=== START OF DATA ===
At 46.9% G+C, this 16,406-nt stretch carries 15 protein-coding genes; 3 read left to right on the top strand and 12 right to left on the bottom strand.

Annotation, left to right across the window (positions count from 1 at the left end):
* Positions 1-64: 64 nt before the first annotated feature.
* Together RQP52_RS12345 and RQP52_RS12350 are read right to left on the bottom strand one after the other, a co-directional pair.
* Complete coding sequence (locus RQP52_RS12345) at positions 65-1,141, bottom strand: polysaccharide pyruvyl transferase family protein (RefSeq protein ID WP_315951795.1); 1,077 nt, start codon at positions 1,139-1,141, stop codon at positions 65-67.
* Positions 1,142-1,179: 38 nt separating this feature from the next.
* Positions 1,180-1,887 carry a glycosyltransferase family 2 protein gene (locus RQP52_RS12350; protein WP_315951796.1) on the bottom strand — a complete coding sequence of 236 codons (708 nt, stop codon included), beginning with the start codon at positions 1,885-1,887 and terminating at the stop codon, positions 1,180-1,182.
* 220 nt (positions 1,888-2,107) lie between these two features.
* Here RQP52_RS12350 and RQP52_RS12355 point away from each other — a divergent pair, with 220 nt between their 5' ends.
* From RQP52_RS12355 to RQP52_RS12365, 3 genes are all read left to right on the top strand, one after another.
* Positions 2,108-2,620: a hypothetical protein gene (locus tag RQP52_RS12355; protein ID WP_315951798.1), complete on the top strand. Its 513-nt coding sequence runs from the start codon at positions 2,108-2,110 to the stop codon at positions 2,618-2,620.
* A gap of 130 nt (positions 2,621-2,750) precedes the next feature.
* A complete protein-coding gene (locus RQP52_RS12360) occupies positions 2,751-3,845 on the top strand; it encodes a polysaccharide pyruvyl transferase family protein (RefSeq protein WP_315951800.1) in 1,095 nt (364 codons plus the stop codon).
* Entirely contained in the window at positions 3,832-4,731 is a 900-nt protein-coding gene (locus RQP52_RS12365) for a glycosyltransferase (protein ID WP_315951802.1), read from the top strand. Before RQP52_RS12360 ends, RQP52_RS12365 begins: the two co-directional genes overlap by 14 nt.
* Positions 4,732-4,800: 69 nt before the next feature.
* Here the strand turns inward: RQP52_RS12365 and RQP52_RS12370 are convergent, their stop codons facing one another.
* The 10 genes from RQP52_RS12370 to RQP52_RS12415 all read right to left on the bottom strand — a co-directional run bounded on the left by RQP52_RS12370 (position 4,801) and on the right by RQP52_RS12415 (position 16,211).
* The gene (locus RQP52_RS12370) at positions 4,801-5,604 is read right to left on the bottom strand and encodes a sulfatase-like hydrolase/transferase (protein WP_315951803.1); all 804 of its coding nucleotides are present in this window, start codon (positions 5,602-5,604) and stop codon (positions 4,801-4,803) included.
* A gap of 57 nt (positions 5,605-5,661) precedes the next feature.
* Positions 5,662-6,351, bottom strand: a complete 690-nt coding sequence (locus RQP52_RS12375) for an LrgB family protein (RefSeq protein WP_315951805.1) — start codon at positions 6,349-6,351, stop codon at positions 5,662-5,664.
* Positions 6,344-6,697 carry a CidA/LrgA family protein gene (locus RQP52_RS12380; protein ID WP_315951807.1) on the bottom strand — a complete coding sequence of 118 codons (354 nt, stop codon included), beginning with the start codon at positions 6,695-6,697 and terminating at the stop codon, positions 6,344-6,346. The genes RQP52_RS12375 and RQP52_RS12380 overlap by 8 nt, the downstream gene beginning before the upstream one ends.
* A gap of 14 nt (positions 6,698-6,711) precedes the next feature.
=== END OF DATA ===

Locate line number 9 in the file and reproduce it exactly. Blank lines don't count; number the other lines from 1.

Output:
* Here RQP52_RS12350 and RQP52_RS12355 point away from each other — a divergent pair, with 220 nt between their 5' ends.